Troubleshooting & How-Tos 📡 🔍

Email Verification Best Practices

Stick figure on a phone tries to explain that the other person doesn't have their email address, even if it would make sense.More important than whether the email address exists is whether it actually belongs to the person who is signing up. Not all typos result in invalid addresses. Sometimes the address you get exists, but belongs to someone else.

If you’re sending marketing, the owner of the mistyped address didn’t actually ask for it, which makes it spam. And if you’re sending order confirmations, password reset codes, account statements, bills, etc., you really don’t want to send them to the wrong person.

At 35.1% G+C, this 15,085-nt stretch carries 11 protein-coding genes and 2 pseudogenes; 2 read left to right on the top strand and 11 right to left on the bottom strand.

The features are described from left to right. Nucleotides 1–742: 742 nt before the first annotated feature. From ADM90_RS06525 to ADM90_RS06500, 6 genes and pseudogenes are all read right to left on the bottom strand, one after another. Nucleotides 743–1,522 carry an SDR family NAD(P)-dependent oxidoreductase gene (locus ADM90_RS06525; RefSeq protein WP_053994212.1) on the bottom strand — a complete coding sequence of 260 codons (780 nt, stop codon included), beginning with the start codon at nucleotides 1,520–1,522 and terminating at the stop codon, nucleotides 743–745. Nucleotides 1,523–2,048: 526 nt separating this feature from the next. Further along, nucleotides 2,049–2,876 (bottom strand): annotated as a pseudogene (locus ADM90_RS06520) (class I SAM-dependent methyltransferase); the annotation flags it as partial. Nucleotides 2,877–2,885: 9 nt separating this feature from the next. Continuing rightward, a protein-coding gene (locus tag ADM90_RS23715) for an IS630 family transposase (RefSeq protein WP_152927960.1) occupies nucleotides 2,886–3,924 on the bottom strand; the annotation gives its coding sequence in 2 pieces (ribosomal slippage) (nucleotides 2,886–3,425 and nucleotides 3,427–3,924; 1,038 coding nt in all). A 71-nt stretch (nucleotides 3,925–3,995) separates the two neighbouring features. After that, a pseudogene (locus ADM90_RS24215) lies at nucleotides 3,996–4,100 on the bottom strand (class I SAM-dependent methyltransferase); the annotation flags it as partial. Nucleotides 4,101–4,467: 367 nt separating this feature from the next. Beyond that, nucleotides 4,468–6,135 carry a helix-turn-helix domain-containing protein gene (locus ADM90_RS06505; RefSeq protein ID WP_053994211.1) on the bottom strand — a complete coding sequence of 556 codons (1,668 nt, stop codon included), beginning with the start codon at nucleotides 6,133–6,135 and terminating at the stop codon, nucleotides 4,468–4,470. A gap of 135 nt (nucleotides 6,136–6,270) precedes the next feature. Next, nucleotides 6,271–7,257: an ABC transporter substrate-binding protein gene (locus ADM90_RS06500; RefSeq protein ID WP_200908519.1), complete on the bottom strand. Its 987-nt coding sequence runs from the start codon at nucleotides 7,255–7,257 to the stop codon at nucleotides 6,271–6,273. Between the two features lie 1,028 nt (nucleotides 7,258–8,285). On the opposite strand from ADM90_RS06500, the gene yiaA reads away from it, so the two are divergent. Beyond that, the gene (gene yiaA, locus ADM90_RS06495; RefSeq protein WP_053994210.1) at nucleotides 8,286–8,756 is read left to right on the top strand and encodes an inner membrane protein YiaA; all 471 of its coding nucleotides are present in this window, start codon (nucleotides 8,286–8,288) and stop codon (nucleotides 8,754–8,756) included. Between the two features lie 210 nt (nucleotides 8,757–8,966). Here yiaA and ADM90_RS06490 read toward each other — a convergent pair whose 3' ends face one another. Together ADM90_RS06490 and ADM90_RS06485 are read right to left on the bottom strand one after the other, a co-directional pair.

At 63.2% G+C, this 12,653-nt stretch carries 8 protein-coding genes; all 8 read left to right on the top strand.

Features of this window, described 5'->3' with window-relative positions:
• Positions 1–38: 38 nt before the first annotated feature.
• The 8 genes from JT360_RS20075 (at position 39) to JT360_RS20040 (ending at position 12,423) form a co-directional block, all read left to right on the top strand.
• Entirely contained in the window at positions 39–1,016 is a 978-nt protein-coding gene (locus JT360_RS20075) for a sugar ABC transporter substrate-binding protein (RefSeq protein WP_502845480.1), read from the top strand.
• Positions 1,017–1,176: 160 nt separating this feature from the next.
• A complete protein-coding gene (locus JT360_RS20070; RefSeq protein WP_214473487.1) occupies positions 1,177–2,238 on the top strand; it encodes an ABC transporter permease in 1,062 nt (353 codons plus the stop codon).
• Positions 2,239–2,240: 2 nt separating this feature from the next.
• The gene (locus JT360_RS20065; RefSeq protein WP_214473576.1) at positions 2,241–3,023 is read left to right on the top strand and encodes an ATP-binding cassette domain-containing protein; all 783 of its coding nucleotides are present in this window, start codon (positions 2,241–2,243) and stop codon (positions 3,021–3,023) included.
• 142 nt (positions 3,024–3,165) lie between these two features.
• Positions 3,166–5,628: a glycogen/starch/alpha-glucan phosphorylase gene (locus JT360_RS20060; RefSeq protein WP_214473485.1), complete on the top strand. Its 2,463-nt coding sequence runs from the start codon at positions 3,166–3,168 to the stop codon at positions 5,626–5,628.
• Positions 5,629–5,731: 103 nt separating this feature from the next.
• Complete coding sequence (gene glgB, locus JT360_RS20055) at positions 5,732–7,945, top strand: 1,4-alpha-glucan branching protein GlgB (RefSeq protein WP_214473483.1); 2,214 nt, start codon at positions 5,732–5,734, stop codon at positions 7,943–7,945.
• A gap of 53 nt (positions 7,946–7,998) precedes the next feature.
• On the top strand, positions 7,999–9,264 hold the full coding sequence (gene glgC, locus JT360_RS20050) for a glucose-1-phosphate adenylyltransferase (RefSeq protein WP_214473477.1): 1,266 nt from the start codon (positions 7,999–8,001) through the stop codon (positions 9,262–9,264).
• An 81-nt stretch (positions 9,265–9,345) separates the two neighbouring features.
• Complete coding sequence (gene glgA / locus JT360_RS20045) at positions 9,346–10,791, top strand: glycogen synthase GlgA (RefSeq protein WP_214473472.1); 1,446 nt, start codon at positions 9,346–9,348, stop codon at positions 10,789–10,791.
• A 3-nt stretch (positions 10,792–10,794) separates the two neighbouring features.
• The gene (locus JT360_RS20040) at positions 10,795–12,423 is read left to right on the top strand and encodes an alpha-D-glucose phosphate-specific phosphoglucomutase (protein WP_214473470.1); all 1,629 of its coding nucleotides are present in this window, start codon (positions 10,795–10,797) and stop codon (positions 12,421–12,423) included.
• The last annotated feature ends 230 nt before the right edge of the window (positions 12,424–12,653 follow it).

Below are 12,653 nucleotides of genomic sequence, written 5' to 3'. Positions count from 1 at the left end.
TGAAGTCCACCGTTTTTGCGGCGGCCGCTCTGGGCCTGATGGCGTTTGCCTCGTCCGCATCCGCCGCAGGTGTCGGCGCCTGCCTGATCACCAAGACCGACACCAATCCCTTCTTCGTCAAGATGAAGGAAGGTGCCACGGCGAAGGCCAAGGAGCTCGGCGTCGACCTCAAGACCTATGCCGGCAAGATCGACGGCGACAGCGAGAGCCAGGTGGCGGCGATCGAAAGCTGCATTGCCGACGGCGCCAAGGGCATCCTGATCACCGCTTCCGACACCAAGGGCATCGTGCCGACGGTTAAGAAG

I once logged into a Yahoo address I don’t use very often and found someone else’s Sears receipt and follow-up ads. Email delivery blog Word to the Wise has a whole collection of other examples. And of course, there’s an XKCD for that.

The only way to be sure that the address you get belongs to the person who signed up is to send a confirmation email with a unique link and wait for them to click on it. (Even then, someone could click on it anyway for the lulz, but most people want to avoid unwanted mail.)